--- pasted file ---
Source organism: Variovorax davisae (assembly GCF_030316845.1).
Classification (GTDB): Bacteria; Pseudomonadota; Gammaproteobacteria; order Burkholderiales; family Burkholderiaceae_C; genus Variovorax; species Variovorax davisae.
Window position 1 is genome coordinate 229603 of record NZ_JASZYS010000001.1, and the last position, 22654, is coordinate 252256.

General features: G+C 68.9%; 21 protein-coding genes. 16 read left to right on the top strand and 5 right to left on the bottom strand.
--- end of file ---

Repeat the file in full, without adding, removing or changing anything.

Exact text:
Source organism: Variovorax davisae (assembly GCF_030316845.1).
Classification (GTDB): Bacteria; Pseudomonadota; Gammaproteobacteria; order Burkholderiales; family Burkholderiaceae_C; genus Variovorax; species Variovorax davisae.
Window position 1 is genome coordinate 229603 of record NZ_JASZYS010000001.1, and the last position, 22654, is coordinate 252256.

General features: G+C 68.9%; 21 protein-coding genes. 16 read left to right on the top strand and 5 right to left on the bottom strand.